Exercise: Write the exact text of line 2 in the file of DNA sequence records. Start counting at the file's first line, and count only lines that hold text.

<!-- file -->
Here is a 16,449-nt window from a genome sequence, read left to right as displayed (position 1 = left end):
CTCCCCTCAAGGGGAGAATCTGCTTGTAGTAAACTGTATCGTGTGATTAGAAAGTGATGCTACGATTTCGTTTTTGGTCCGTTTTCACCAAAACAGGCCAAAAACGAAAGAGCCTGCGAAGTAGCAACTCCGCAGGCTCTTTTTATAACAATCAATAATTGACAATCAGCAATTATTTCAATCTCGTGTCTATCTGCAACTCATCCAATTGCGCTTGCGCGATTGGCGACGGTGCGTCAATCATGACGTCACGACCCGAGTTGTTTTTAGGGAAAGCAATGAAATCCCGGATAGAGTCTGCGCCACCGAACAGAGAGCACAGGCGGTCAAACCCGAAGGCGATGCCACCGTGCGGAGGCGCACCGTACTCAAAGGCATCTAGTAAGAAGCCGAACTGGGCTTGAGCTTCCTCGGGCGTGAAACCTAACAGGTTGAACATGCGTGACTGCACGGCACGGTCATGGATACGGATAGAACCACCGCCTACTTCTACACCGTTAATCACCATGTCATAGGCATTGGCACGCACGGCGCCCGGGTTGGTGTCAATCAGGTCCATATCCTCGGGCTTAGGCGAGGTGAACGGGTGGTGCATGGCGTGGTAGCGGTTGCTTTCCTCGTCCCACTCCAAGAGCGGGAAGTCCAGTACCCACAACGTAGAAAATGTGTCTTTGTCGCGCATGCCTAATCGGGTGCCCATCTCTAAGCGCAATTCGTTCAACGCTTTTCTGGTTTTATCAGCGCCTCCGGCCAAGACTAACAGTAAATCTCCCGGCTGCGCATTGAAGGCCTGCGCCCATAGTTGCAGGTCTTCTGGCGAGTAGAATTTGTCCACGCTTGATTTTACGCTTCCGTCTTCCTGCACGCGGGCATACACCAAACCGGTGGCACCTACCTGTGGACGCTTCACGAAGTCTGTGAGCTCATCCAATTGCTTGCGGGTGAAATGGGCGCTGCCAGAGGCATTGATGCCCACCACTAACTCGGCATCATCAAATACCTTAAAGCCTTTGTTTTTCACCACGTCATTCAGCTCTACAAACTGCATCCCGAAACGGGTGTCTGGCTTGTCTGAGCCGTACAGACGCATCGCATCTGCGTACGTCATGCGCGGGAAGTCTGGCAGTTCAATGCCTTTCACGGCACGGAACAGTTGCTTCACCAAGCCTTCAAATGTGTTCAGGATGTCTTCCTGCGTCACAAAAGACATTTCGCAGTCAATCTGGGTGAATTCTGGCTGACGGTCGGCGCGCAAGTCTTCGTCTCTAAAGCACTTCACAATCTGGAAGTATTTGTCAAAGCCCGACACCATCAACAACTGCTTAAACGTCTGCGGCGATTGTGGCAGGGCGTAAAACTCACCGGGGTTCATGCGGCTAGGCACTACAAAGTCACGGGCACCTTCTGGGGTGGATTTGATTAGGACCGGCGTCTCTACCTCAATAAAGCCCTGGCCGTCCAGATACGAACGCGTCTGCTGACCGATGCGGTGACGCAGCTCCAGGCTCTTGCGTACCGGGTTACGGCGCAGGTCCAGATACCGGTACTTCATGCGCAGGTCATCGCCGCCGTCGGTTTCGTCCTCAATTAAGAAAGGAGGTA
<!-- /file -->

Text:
CTCCCCTCAAGGGGAGAATCTGCTTGTAGTAAACTGTATCGTGTGATTAGAAAGTGATGCTACGATTTCGTTTTTGGTCCGTTTTCACCAAAACAGGCCAAAAACGAAAGAGCCTGCGAAGTAGCAACTCCGCAGGCTCTTTTTATAACAATCAATAATTGACAATCAGCAATTATTTCAATCTCGTGTCTATCTGCAACTCATCCAATTGCGCTTGCGCGATTGGCGACGGTGCGTCAATCATGACGTCACGACCCGAGTTGTTTTTAGGGAAAGCAATGAAATCCCGGATAGAGTCTGCGCCACCGAACAGAGAGCACAGGCGGTCAAACCCGAAGGCGATGCCACCGTGCGGAGGCGCACCGTACTCAAAGGCATCTAGTAAGAAGCCGAACTGGGCTTGAGCTTCCTCGGGCGTGAAACCTAACAGGTTGAACATGCGTGACTGCACGGCACGGTCATGGATACGGATAGAACCACCGCCTACTTCTACACCGTTAATCACCATGTCATAGGCATTGGCACGCACGGCGCCCGGGTTGGTGTCAATCAGGTCCATATCCTCGGGCTTAGGCGAGGTGAACGGGTGGTGCATGGCGTGGTAGCGGTTGCTTTCCTCGTCCCACTCCAAGAGCGGGAAGTCCAGTACCCACAACGTAGAAAATGTGTCTTTGTCGCGCATGCCTAATCGGGTGCCCATCTCTAAGCGCAATTCGTTCAACGCTTTTCTGGTTTTATCAGCGCCTCCGGCCAAGACTAACAGTAAATCTCCCGGCTGCGCATTGAAGGCCTGCGCCCATAGTTGCAGGTCTTCTGGCGAGTAGAATTTGTCCACGCTTGATTTTACGCTTCCGTCTTCCTGCACGCGGGCATACACCAAACCGGTGGCACCTACCTGTGGACGCTTCACGAAGTCTGTGAGCTCATCCAATTGCTTGCGGGTGAAATGGGCGCTGCCAGAGGCATTGATGCCCACCACTAACTCGGCATCATCAAATACCTTAAAGCCTTTGTTTTTCACCACGTCATTCAGCTCTACAAACTGCATCCCGAAACGGGTGTCTGGCTTGTCTGAGCCGTACAGACGCATCGCATCTGCGTACGTCATGCGCGGGAAGTCTGGCAGTTCAATGCCTTTCACGGCACGGAACAGTTGCTTCACCAAGCCTTCAAATGTGTTCAGGATGTCTTCCTGCGTCACAAAAGACATTTCGCAGTCAATCTGGGTGAATTCTGGCTGACGGTCGGCGCGCAAGTCTTCGTCTCTAAAGCACTTCACAATCTGGAAGTATTTGTCAAAGCCCGACACCATCAACAACTGCTTAAACGTCTGCGGCGATTGTGGCAGGGCGTAAAACTCACCGGGGTTCATGCGGCTAGGCACTACAAAGTCACGGGCACCTTCTGGGGTGGATTTGATTAGGACCGGCGTCTCTACCTCAATAAAGCCCTGGCCGTCCAGATACGAACGCGTCTGCTGACCGATGCGGTGACGCAGCTCCAGGCTCTTGCGTACCGGGTTACGGCGCAGGTCCAGATACCGGTACTTCATGCGCAGGTCATCGCCGCCGTCGGTTTCGTCCTCAATTAAGAAAGGAGGTA